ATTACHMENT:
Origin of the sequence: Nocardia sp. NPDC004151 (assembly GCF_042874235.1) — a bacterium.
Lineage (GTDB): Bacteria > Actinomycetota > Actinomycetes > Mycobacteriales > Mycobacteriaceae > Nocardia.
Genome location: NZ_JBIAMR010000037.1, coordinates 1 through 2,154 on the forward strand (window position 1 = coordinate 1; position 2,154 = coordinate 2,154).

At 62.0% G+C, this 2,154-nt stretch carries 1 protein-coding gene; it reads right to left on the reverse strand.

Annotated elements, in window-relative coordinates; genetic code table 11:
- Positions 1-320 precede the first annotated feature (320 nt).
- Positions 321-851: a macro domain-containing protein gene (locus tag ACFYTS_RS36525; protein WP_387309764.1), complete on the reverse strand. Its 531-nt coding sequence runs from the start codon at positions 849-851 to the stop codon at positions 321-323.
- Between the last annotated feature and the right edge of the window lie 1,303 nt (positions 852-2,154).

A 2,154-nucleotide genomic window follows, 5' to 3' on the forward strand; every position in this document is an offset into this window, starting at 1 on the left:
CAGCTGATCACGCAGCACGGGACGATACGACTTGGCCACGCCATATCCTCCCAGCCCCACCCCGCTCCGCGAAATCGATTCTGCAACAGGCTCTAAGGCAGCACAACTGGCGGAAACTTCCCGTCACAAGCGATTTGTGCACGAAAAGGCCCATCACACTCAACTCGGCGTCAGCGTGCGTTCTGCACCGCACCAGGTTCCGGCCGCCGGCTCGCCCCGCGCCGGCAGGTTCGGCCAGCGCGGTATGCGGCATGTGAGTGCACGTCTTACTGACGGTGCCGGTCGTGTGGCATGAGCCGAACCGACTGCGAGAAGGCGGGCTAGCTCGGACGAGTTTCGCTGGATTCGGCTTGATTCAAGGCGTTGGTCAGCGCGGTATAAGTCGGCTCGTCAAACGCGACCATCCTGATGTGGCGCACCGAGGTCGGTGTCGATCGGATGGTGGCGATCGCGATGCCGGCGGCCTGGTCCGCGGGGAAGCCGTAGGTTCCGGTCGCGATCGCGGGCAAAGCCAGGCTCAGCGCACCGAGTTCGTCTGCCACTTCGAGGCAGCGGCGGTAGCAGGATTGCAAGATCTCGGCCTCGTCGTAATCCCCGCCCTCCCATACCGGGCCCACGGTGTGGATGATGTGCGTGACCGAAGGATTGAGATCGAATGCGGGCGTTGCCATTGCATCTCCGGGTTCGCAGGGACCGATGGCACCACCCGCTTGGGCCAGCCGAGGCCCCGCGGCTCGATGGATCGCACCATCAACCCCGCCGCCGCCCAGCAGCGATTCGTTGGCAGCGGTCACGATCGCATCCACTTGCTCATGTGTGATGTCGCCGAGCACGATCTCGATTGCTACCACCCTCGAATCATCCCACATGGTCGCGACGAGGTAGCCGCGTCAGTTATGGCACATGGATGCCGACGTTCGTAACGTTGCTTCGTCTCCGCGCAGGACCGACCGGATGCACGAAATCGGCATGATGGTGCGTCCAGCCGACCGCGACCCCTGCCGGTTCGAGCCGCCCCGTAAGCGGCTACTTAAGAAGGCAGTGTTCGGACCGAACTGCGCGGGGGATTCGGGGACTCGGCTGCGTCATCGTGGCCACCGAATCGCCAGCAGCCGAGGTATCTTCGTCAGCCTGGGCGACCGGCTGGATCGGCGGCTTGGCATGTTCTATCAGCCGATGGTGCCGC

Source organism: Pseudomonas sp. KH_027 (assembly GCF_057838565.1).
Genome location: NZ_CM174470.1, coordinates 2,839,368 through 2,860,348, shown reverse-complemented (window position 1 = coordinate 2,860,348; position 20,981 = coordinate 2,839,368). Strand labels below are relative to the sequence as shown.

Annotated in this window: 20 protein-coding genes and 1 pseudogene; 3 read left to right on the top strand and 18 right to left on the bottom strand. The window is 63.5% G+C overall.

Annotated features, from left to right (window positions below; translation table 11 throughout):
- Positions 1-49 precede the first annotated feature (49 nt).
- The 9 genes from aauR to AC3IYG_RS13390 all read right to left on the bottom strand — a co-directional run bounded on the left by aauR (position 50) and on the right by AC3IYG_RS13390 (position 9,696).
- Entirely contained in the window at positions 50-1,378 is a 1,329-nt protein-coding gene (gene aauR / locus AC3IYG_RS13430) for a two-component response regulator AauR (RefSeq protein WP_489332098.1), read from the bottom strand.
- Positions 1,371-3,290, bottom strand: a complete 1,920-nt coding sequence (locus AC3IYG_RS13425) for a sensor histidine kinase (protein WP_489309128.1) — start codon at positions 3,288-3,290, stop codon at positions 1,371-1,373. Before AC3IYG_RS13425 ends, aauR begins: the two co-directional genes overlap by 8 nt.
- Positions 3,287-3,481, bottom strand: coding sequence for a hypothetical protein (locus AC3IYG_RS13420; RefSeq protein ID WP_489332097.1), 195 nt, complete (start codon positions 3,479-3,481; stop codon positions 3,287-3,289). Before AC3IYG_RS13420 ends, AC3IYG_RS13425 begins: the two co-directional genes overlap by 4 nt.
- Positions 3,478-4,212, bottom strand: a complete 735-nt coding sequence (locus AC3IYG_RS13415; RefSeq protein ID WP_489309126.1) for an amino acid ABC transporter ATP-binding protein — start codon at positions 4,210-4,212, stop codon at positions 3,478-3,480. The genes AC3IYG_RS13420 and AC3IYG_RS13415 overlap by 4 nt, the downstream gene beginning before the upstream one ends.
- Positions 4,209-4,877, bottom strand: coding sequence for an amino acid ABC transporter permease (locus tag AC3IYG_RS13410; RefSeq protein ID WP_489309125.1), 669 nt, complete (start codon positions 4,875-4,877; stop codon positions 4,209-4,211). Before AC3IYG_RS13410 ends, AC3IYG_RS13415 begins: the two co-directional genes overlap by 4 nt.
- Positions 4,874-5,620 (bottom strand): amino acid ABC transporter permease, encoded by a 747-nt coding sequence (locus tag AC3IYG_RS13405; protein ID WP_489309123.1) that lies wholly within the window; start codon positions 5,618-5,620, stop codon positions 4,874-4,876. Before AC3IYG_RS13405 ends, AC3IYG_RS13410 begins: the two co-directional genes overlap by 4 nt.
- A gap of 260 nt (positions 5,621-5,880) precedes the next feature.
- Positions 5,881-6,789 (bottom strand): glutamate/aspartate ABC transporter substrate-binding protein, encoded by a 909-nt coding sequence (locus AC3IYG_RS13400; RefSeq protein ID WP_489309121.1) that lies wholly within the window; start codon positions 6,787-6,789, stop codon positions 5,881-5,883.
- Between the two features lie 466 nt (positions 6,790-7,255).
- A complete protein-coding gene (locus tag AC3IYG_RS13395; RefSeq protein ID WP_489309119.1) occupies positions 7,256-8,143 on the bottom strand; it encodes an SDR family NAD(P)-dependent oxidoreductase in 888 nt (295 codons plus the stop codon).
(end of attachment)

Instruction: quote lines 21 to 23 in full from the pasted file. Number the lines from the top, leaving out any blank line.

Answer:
- Positions 4,209-4,877, bottom strand: coding sequence for an amino acid ABC transporter permease (locus tag AC3IYG_RS13410; RefSeq protein ID WP_489309125.1), 669 nt, complete (start codon positions 4,875-4,877; stop codon positions 4,209-4,211). Before AC3IYG_RS13410 ends, AC3IYG_RS13415 begins: the two co-directional genes overlap by 4 nt.
- Positions 4,874-5,620 (bottom strand): amino acid ABC transporter permease, encoded by a 747-nt coding sequence (locus tag AC3IYG_RS13405; protein ID WP_489309123.1) that lies wholly within the window; start codon positions 5,618-5,620, stop codon positions 4,874-4,876. Before AC3IYG_RS13405 ends, AC3IYG_RS13410 begins: the two co-directional genes overlap by 4 nt.
- A gap of 260 nt (positions 5,621-5,880) precedes the next feature.